By Jana Soeldner Danger
City & Shore Health Writer
For many of us, summer means days at the beach and fun in the sun. But all that sun can also make summer a dangerous time for developing skin cancer.
T.J. Sharpe was 25 when he was diagnosed with Stage 2 melanoma, the most serious kind of skin cancer. After surgery, doctors told him there was a 50 percent chance that it would recur, so he was careful about protecting himself. “I always used sunscreen and wore long-sleeved shirts,” he says.
Despite his precautions, he was diagnosed a second time 12 years later. This time when doctors found the malignancy, it had spread to his lungs, spleen, liver and small bowel.
“My oncologist told me he’d be surprised if I was here in two years,” Sharpe says.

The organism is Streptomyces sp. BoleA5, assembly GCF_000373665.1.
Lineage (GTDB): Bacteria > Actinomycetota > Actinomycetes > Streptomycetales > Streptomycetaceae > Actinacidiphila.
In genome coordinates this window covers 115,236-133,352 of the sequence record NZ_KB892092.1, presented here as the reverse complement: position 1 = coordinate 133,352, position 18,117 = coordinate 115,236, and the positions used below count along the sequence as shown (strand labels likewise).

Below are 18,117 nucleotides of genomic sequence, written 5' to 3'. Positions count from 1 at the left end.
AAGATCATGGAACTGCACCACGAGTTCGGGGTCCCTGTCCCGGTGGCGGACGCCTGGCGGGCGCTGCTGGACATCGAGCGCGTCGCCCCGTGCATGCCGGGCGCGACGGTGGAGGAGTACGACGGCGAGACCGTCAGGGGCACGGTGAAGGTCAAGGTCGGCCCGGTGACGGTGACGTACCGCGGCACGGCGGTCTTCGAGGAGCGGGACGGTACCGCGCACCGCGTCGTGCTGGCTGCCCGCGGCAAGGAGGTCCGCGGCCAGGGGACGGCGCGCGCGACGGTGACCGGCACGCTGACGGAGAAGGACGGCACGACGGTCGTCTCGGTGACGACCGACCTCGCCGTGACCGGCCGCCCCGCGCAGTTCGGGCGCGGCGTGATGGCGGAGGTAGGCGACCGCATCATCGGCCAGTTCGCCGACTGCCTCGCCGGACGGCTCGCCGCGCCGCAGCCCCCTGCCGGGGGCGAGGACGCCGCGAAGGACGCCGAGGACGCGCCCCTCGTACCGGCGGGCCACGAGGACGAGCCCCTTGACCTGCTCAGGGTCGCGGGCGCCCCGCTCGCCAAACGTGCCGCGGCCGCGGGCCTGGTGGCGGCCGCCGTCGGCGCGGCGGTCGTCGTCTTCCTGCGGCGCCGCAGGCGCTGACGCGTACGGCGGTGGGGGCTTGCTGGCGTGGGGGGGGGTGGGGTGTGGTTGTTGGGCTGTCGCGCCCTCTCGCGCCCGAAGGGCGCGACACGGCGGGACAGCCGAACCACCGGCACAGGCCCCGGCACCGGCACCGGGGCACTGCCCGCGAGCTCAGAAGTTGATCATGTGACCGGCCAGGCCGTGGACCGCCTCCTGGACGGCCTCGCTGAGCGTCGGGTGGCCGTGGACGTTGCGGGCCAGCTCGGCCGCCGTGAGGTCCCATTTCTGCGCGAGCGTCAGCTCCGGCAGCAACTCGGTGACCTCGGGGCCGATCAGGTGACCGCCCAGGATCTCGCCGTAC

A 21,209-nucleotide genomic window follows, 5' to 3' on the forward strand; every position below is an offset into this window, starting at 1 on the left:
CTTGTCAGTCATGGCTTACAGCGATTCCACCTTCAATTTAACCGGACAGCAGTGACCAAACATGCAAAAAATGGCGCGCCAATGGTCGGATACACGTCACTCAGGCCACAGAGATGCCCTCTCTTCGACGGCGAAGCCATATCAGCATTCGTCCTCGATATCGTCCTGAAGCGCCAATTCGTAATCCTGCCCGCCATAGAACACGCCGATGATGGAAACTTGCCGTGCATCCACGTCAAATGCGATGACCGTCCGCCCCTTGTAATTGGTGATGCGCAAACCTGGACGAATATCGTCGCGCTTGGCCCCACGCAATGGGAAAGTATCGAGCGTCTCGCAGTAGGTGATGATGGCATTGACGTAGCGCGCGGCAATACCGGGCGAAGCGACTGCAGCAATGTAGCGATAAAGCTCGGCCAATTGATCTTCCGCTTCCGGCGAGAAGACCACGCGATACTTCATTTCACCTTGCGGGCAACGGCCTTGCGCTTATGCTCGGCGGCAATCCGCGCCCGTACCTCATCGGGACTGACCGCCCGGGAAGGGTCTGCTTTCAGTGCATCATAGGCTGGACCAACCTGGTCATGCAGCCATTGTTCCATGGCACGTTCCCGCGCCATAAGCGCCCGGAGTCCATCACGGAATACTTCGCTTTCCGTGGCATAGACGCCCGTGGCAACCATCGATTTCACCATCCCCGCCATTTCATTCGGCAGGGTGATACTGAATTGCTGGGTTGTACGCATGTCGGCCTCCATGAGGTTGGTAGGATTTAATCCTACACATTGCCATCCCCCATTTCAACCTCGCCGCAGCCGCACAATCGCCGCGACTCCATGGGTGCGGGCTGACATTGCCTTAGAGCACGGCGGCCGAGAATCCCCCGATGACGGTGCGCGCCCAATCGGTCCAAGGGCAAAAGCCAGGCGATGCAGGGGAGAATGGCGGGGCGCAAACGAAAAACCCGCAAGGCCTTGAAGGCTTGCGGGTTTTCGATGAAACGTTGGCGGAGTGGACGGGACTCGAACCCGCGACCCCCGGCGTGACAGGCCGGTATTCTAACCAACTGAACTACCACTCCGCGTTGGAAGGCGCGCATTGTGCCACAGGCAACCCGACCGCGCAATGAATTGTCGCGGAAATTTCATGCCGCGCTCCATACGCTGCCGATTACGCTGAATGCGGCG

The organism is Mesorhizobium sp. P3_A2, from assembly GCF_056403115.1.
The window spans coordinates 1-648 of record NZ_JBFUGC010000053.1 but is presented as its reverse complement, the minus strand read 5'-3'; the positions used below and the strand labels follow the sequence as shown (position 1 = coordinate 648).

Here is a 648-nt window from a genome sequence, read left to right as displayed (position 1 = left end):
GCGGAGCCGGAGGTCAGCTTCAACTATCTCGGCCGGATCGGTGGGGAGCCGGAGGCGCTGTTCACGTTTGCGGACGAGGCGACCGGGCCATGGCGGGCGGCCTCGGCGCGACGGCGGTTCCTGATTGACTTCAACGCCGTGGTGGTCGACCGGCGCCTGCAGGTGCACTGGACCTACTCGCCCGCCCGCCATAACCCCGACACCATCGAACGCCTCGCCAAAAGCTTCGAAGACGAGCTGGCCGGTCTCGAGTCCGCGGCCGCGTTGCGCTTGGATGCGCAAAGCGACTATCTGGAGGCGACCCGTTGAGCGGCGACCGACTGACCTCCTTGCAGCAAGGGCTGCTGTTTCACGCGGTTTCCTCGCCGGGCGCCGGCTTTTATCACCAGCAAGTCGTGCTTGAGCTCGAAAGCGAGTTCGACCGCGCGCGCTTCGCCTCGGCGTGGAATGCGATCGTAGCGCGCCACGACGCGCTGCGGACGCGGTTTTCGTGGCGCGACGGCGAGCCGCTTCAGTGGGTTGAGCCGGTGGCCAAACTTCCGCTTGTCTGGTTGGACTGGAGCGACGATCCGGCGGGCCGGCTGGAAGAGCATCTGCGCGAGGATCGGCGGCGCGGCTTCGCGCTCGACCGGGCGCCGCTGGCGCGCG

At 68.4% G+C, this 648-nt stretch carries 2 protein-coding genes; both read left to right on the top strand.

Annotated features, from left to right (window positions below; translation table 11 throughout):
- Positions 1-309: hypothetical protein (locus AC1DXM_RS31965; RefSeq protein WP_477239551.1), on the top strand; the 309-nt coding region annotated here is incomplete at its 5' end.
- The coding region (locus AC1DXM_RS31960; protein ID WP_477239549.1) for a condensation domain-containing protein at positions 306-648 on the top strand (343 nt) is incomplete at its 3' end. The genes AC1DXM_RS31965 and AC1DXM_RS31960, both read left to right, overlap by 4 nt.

Not so long ago, that kind of diagnosis would have been an almost certain death sentence. But today, new drugs that boost a patient’s immune system to fight the disease are changing that. “Even five years ago, there weren’t many options,” said Dr. Omar Rashid, complex general surgical oncologist at Holy Cross Hospital. “Now there are options, and I can give people hope.”
for asymmetry. The two sides of a benign mole will usually look alike. The sides of a cancerous mole usually will not match.
is for borders. A mole with uneven borders is more likely to be cancerous than one with even borders.
is for color. A normal mole is usually one shade of brown. A malignant mole is often different shades of brown, tan or black, or even red, white or blue. Some melanomas, Dr. Rashid warns, are colorless.
is for diameter. If a mole is larger than a pencil eraser, it is time to visit the dermatologist.
is for evolution. The appearance of a benign mole usually stays the same. A mole that changes, however, should be checked.